Writing for Business

by Steve Roche

In a nutshell

1.Getting started

If you have trouble getting started on a piece of writing, it is usually a question of motivation, so get clear about

  • the purpose of the piece you need to write
  • the outcome you are seeking by doing this writing
  • the benefits that you will get once it is done...



2. A process for writing

  • Identify the purpose of the piece
  • Define the scope
  • Create a plan for the piece
  • Write a first draft
  • Review and rework
  • Seek feedback


3. Write for your audience

There is always an audience and it is their reaction to your writing that counts, so write for your audience, not yourself.

  • Who are they?
  • What do they want?
  • What is important to them?
  • What action do you want them to take?


4. Readability and style

  • Don’t use the thoughtless and formulaic phrases too often found in business writing
  • Think about the meaning you want to convey
  • Review your writing
  • Think about how the reader will react
  • Calculate the ‘fog factor’ to gauge readability


5. Some common mistakes

  • Make sure you use apostrophes correctly.
  • Abbreviations – is it Mr. or Mr?
  • Colons and semi-colons
  • Dangling modifiers – what are they?
  • Check your verbs – do they agree with the subject and is the tense correct?
  • Some commonly confused words
  • Should you use ‘-ise’ or ‘-ize’?


6. Illustrative material and design

  • Make sure that any illustrative material complements your writing
  • Use captions to full effect


7.Writing to influence

  • Ensure your writing will be understood by the target audience
  • Consider the benefits to them of taking the proposed action


8. Writing reports and proposals

  • Find the document structure accepted within your organisation and use it
  • Keep your writing simple and direct
  • Consider the visual impact of the pages
  • Be careful with jargon and buzzwords
  • Always think of the audience


9. Writing business letters

A letter may be needed, rather than an email or a phone call, when:

  • organisational culture requires it
  • an audit trail is needed
  • communicating with someone who is not online
  • it is part of a legal process or formal protocol
  • you need proof that the person has received it.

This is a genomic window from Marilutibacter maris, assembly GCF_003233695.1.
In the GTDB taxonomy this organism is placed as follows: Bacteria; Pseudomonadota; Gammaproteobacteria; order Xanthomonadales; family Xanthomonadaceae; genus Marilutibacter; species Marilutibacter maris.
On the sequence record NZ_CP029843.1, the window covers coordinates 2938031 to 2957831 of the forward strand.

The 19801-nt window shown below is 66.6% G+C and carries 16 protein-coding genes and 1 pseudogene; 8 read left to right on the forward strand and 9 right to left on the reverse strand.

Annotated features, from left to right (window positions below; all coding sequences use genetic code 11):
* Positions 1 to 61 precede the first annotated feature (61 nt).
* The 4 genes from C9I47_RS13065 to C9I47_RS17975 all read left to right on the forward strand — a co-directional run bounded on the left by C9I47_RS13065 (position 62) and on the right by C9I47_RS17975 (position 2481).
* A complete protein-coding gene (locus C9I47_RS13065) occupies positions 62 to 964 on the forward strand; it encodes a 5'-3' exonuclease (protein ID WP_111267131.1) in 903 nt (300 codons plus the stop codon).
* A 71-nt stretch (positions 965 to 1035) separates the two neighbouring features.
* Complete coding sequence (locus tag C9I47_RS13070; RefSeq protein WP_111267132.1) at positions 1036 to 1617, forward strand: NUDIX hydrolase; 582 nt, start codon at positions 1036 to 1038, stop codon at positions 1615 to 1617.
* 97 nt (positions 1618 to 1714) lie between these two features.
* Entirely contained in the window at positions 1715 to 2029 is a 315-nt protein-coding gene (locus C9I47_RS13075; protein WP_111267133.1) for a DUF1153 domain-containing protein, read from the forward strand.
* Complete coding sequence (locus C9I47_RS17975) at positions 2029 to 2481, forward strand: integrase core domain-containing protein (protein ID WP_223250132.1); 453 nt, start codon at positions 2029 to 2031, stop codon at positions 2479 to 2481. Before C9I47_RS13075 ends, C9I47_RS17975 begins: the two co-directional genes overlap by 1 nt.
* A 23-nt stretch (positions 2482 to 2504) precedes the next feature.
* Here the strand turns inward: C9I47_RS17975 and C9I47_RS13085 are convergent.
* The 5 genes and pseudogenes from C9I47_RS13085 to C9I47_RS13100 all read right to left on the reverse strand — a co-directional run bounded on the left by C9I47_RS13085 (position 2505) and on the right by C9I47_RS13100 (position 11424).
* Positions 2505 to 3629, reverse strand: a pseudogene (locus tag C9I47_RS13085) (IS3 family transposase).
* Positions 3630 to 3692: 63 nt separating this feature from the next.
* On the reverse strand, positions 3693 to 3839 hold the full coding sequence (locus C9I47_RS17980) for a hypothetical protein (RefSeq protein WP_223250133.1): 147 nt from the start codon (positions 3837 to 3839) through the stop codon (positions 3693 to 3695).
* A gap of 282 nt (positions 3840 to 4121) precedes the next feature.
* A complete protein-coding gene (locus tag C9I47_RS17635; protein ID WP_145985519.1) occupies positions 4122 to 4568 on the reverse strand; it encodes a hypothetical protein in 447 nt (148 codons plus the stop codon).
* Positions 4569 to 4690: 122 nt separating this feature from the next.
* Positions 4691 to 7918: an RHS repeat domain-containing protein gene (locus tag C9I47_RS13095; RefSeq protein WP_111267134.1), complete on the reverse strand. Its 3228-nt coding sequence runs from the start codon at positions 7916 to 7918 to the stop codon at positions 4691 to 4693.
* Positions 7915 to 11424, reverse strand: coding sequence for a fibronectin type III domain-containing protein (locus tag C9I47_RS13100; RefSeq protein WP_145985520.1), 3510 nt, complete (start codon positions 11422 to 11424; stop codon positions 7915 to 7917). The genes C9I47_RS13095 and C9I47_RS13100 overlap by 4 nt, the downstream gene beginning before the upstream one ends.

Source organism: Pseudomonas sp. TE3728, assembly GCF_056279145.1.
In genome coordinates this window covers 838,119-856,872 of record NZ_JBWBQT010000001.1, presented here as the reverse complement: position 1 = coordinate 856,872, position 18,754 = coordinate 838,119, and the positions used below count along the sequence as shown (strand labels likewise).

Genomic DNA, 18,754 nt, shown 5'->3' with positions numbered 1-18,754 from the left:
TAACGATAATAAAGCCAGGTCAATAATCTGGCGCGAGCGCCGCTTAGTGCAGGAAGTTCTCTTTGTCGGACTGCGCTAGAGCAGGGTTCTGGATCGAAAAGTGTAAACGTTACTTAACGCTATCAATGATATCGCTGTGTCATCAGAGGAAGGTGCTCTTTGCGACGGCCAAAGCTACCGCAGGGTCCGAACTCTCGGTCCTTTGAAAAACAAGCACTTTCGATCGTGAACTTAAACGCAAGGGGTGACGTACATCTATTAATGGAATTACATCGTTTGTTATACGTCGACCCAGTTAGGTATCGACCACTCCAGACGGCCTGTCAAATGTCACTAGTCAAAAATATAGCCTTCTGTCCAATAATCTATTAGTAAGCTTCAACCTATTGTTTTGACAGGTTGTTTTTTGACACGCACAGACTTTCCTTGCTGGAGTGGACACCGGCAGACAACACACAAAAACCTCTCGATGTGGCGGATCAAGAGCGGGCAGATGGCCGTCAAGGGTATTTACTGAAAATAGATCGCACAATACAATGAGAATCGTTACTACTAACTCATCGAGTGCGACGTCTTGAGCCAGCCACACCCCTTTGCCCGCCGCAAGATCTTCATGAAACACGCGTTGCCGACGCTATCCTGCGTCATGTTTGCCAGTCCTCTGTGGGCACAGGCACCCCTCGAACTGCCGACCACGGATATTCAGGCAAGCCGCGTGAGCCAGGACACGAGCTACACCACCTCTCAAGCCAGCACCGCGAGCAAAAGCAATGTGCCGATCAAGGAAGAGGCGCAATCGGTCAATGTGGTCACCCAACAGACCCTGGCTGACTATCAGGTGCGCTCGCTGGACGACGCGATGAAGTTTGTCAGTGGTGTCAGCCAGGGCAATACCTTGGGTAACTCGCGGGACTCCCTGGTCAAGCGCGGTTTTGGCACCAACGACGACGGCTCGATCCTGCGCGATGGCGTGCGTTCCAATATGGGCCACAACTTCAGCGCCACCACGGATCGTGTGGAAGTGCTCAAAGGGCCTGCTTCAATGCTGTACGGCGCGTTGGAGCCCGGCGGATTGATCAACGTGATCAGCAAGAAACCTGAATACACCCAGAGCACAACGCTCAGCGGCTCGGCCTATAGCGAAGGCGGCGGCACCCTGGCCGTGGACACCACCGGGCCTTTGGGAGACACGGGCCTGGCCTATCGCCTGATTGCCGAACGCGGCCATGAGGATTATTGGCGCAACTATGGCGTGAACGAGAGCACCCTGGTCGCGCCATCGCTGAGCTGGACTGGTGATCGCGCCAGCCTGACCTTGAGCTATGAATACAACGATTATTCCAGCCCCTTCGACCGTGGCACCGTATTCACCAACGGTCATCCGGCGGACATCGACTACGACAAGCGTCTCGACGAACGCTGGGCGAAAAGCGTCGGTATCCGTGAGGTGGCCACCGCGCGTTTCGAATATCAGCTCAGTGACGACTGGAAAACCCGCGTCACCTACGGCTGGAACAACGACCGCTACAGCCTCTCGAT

10. Writing emails

  • Be careful: the ease and speed of emails can be a trap for the unwary
  • Make your email message easy to read; it’s probably one of hundreds that the recipient will read in a week
  • Is email the best way to say this?
  • Take care about confidentiality when forwarding emails
  • Use an email signature
  • Check before you send


11. Writing for the computer screen

  • Be succinct
  • Use an appropriate font and font size
  • Break up blocks of text
  • Understand that your reader will probably scan the content rather than read it word by word


12. Writing a press release

An editor will likely receive hundreds of press releases, so make sure yours stands out in some way and is easy to use. If in doubt about the format, contact the editor first, and ask what they want.


13. Writing advertisements

These fall into two main categories – selling ads and recruitment ads. If you are selling...

  • Give your advertisement a powerful headline
  • Make it simple but visually appealing
  • Be precise
  • Include a call to action.

If you are writing a recruitment ad

  • Be specific about pay, the job, location and other details
  • Consider the job title
  • Choose your words with care
  • Get someone else to check it.


14. Writing a curriculum vitae (CV)

  • Use a format that suits you and the information you want to include
  • Keep to one or two pages
  • This is an acceptable time to boast
  • Have someone proof read it for you


15. Proofreading

You should always examine your text (or somebody else’s) carefully to find and correct typographical errors and mistakes in grammar, style, and spelling.

All your organisation’s written material should communicate a clear message and the company’s brand values to your customers or clients. Proofread copy (text) will improve readers’ understanding and ensure you’re conveying your intended message. Inaccurate, poorly drafted copy will give readers the impression that the organisation that created it is sloppy.


16. How to proofread

  • Scan the document first
  • Read the document backwards
  • Electronic proofreading
  • Editing PDF documents
  • Questions and tips